Chefs to curate farm plots on Mahi Pono fields
Program to help supply food for Maui restaurants
PUUNENE — Nationally recognized chef Chris Kajioka would “love to” sink his hands into the Puunene soil that will nurture the kale, sweet potatoes and cabbage he will use in the restaurant he heads in Kaanapali.
“It’s any chef’s dream to touch the things he’s going to use,” Kajioka said Thursday morning.
But for now, he’ll leave it to the experts.
“For me, I don’t really have a green thumb at all. I don’t know if I’ll be much help,” the James Beard Foundation nominee said with a chuckle as he stood in a Puunene field with other local celebrity chefs and Maui County leaders.
On Thursday Mahi Pono and the Hawai’i Food & Wine Festival unveiled its new “Chefs’ Corner Project,” where five renowned chefs, some with multiple TV appearances, have the chance to personally curate and steward what is grown and harvested for their restaurants.
Mahi Pono has set aside 2 acres on the Kahului side of Maui Veterans Highway for the project. The two acres are split to five quarter-acre farms plots for the chefs, including Kajioka, who leads up Waicoco at the Westin Maui Resort & Spa as well as other restaurants on Oahu and the Mainland.
The other chefs are Roy Yamaguchi, of Roy’s Ka’anapali and Humble Market Kitchin; Beverly Gannon of Hali’imaile General Store, Gannon’s Restaurant and Celebrations Catering; Lee Anne Wong of Papa’aina; and Scott McGill of T S Restaurants, which includes Duke’s, Hula Grill, Kimo’s and Leilani’s.
The chefs all agree that the project is a boost to their restaurants, bringing in locally sourced fresh produce and helping with sustainability. Some produce is hard for restaurants to get locally, such as baby fingerling potatoes, icicle radish, butternut squash or baby corn, Gannon said in a news release.
“This garden will provide a consistent supply of locally grown fresh ingredients I am excited to feature on my menus,” she added.
Gannon is requesting baby fingerling potatoes, Jerusalem artichokes, celery root, butternut squash, baby corn, cherry tomatoes, yellow beets and watermelon radish.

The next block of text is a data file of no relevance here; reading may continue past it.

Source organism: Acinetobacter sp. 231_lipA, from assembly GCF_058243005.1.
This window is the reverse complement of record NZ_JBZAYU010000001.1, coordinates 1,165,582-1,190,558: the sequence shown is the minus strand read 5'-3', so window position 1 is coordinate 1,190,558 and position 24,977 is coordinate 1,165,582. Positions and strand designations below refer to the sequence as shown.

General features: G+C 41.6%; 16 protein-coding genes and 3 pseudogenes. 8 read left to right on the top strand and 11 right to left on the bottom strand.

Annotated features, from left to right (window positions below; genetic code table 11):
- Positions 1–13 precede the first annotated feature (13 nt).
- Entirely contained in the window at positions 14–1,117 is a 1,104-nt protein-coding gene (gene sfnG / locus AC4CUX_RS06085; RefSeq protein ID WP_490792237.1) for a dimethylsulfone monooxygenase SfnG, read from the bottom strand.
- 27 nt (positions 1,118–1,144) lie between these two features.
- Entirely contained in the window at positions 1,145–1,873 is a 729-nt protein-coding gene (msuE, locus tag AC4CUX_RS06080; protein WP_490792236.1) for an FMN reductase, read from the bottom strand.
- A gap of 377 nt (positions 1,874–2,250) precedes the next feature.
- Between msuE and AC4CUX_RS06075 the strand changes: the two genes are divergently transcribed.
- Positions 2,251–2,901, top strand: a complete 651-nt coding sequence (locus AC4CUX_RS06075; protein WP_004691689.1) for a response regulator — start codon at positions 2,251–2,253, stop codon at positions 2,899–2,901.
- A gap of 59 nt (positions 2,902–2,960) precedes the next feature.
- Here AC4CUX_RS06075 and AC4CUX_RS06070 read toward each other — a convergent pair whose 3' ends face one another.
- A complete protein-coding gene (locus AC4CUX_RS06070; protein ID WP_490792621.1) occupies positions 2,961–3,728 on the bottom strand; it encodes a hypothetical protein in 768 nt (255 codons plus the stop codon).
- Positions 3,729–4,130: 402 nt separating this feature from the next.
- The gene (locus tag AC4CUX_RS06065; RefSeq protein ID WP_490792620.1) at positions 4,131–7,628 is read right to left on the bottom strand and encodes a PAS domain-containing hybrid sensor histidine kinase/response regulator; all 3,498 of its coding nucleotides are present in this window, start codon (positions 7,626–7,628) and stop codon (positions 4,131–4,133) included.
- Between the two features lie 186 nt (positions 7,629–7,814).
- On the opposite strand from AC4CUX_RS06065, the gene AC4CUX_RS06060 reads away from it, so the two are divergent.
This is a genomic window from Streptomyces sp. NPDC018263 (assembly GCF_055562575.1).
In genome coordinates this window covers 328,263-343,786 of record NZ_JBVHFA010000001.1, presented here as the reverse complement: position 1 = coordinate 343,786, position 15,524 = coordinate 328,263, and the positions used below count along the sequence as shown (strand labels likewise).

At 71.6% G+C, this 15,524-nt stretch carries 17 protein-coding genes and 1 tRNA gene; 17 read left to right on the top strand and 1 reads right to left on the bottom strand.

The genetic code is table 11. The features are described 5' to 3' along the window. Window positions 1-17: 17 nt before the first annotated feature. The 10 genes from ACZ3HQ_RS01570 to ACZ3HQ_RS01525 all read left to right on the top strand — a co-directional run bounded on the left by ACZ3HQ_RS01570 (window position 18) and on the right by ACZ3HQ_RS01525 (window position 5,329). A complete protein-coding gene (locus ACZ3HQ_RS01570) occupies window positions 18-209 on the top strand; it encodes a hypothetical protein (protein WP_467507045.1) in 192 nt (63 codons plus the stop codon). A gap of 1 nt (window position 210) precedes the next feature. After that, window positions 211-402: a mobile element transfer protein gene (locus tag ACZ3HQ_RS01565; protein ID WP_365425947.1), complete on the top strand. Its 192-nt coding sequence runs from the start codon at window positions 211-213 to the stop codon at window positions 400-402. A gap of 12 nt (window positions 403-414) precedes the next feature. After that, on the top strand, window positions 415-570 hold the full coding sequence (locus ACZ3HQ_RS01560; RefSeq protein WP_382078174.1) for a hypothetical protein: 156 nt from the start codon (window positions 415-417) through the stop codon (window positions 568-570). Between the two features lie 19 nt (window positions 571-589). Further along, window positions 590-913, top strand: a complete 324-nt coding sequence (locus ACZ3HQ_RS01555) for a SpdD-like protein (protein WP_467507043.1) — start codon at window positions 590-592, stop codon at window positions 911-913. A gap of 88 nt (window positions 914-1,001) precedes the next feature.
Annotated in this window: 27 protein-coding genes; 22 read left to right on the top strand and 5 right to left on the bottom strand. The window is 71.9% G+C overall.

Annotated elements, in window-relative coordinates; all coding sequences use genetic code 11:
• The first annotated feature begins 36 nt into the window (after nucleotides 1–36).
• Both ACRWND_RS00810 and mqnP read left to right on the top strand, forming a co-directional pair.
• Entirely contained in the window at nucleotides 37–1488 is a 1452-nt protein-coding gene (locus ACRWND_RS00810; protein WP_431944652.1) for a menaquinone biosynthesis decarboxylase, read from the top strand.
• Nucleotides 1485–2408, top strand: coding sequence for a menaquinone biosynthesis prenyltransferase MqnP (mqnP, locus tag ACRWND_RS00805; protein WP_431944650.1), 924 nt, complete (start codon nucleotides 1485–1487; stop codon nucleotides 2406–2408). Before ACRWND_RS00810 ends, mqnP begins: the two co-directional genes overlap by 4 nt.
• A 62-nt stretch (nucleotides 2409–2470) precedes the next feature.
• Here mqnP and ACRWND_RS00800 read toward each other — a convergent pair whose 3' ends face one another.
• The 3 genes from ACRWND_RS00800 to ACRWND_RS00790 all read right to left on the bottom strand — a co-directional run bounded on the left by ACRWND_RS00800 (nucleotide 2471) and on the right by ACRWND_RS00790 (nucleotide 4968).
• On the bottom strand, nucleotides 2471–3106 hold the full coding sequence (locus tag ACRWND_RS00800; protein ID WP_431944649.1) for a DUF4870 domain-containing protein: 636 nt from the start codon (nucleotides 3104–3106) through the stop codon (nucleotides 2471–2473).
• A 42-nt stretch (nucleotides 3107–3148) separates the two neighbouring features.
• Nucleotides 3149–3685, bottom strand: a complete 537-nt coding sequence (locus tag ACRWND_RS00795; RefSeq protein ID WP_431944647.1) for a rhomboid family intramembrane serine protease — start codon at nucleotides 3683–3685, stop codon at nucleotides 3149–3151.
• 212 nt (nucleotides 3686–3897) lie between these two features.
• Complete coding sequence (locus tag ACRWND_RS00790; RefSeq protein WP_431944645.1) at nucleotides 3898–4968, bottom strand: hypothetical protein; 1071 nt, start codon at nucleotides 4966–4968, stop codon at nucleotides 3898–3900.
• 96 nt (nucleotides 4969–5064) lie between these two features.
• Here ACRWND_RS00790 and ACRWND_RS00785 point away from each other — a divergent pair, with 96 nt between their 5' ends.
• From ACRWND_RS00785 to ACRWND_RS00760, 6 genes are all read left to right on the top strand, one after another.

Other chefs are also looking for a variety of vegetables. Kajioka needs sweet corn, haricort vert, baby tomatoes, caraflex cabbage and sweet potatoes. Wong is asking for corn, kale, cabbage, broccolini, crops from the choi family (kai choi, pak choi and choi sum), beets and squash. McGill wants tri-colored carrots, cucumbers, corn, dino kale, broccolini, arugula and head cabbage. And, Yamaguchi’s list includes yellow squash, sweet onions, green beans, watercress, assorted microgreens, shiso, daikon, fennel bulbs, leeks, baby bok choy, breakfast and watermelon radish and zucchini.
Darren Strand, Mahi Pono vice president of agricultural outreach and business development, said he hears chefs asking all the time why farmers don’t grow what they need for their restaurants, while farmers wonder why chefs don’t buy what they’re growing.
“This is a classic project for us to hopefully bridge that gap and grow stuff for your restaurant,” Strand said at the unveiling and groundbreaking in Puunene. “There is nothing cooler for a farmer to go out to dinner or lunch and to open up a menu and see local product on the menus.”
He later admitted with a smile that “some of the things on the (chefs’) list, I’m nervous to grow.”
The Puunene fields are not well suited for tomatoes, for example, but are favorable for crops such as watermelon.
Strand said they will need to test crops including shiso, an aromatic herb native to Asia.
“I’m not sure how it will grow here,” he said.
Strand said Mahi Pono is preparing the soil in the chefs’ plots and will then plant a cover crop. The first crops could be ready for chefs to use around September.
Chefs will be able work in the plots if they want or let Mahi Pono take the lead, Strand said. They also have the option of transporting their own produce to their restaurants or having Mahi Pono do it.
The partner chefs will also have first opportunity to purchase all of the produce grown, a news release said. Any available surplus will be sold under Mahi Pono’s Maui Harvest label.
“While these farm plots will provide a consistent and tailored stream of crops for our partner chefs, they also help move us closer to food security for the island of Maui,” said Mahi Pono Chief Operating Officer Shan Tsutsui.
Yamaguchi, who is also the co-chairman of the Hawai’i Food & Wine Festival and a James Beard Award winner, said that the Chefs’ Corner project “is reminiscent of the Hawai’i Regional Cuisine movement of more than 30 years ago that helped replace the sugar and pine plantations, such as the land here at Mahi Pono, with diversified agriculture in Hawaii.”
Yamaguchi, who spent many summers on Maui at his grandfather’s Yamaguchi Store in Wailuku, added that “it brings back the importance of our symbiotic relationship that allows us to showcase the best of Hawaii’s agriculture and cuisine.”
The project could open up to other local chefs depending on how the initial efforts go.
“Mahi Pono is hoping to be able to expand in the near future but we are currently focusing on the success of the first five Chefs’ Corner lots,” Mahi Pono Project Manager Jayson Watts said Thursday evening.
* Melissa Tanji can be reached at email@example.com.